So Yong Kim, an award-winning independent filmmaker who has made four feature films, met Ava DuVernay several years ago at the Sundance Film Festival. The Los Angeles–based Korean-American writer-director won the Special Jury Prize for her debut film In Between Days in 2006, and premiered For Ellen and Lovesong at Sundance in 2012 and 2016, respectively. Her film Treeless Mountain premiered at the Toronto Film Festival in 2008.
When DuVernay called her to gauge her interest in directing Queen Sugar at the end of last year, Kim jumped at the chance. For years, she had been trying to direct episodic TV. “It is a tough, tough market to break into,” Kim said. “It’s amazing that Ava focused on women directors who had no episodic experience. But now that I’m getting more experience, I’m realizing how challenging it must have been for her to pull that together and the support that Oprah and OWN must have given her. At the time, I didn’t realize all of this because I was so green.”
Kim traveled to New Orleans to shadow DuVernay as she directed the pilot and leaned on Barnette whenever she needed support during her seven-day shoot. “For me, directing is about collaborating,” she said. “You have to lead, but leading in a sense where you encourage people to collaborate and participate in a way that everyone feels like they’re doing their best as a creative person. If I have a specific idea about a scene, I communicate that with the actors and see what they think. But if they already have certain ideas, I work with them. There isn’t one general brush stroke I use. It has to be specific to the person.”
In one of Kim’s favorite scenes to film, Ralph Angel goes to the bank to apply for a loan. “There are certain scenes I choreographed and I’m happy they turned out fine, but for me it’s the quiet moments when the character is just sitting and waiting, or those uncertain moments when you see something in their face,” she said. “Ava really wants to keep that breathing space and quiet, contemplative moments and I think that’s why it stands out as a beautiful show.”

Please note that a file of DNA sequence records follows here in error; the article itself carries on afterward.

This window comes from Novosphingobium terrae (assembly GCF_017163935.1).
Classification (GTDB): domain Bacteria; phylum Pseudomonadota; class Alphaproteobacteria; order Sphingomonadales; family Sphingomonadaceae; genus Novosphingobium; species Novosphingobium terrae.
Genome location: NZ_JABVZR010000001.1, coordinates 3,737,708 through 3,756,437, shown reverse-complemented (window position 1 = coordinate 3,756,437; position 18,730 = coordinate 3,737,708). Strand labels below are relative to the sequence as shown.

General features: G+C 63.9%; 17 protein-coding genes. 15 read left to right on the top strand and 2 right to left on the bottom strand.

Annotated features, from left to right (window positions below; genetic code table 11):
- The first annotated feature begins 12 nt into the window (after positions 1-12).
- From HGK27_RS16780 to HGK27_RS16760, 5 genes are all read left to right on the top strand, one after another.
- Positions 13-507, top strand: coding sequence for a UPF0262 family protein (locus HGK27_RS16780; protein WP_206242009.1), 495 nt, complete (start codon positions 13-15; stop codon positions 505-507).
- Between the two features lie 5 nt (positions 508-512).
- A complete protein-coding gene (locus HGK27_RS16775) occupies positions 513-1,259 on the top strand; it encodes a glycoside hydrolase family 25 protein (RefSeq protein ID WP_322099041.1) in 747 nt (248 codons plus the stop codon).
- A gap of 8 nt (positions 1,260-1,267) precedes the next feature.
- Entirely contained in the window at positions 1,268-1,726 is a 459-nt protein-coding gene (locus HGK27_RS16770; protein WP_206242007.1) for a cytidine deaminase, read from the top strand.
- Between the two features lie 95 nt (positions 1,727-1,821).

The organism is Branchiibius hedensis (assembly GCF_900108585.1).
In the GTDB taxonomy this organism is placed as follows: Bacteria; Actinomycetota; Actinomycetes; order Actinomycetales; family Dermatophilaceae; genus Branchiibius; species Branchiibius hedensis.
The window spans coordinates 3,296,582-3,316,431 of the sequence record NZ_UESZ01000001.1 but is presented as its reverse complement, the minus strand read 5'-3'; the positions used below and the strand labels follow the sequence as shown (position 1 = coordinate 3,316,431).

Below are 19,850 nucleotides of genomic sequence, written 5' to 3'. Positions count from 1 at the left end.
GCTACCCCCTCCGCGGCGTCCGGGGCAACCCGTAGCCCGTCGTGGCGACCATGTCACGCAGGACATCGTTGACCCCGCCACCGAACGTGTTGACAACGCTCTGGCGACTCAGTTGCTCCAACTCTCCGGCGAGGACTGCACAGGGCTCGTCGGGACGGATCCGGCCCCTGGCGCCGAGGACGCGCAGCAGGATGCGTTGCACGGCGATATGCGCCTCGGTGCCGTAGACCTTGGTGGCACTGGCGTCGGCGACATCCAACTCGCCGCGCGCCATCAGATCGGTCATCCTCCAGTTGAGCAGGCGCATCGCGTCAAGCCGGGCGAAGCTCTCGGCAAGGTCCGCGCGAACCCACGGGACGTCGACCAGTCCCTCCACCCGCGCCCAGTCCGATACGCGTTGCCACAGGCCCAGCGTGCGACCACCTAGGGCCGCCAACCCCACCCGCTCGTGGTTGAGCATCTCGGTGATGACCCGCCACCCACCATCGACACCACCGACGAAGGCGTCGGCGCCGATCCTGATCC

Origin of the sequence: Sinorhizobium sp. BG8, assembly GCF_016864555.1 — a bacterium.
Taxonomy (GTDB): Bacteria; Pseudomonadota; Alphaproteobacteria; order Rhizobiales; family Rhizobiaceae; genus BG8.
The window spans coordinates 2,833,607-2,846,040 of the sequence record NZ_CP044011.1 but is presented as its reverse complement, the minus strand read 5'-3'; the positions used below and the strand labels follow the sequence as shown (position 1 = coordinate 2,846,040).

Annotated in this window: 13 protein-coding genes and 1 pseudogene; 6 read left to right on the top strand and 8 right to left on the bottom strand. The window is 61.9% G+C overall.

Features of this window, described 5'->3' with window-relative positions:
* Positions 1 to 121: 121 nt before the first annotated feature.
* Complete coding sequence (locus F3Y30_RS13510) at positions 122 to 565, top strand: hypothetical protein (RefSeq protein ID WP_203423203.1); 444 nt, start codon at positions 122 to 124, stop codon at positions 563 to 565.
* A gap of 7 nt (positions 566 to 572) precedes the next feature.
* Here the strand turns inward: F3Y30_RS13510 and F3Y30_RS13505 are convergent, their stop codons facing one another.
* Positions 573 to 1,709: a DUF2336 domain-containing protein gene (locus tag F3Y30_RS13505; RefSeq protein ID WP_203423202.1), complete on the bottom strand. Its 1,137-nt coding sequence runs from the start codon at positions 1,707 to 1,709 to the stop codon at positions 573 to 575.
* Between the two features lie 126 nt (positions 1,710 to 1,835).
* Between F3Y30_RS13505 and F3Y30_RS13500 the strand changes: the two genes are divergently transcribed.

As a fan of her movies, DuVernay said she was excited to see Kim in action on set. “She has this really light, graceful touch,” she said. “Which is very different than mine.”
Working on Queen Sugar landed Kim jobs on some of TV’s most critically beloved series: the penultimate episode of the third season of Amazon’s Transparent, the first episode of the third season of ABC’s American Crime, and an episode of Jay and Mark Duplass’s upcoming HBO comedy, Room 104. “I feel very fortunate,” Kim said. “What Ava wanted is happening with all of us. Isn’t it funny that people are like, Oh, we didn’t know there were that many women directors. What do you mean?”
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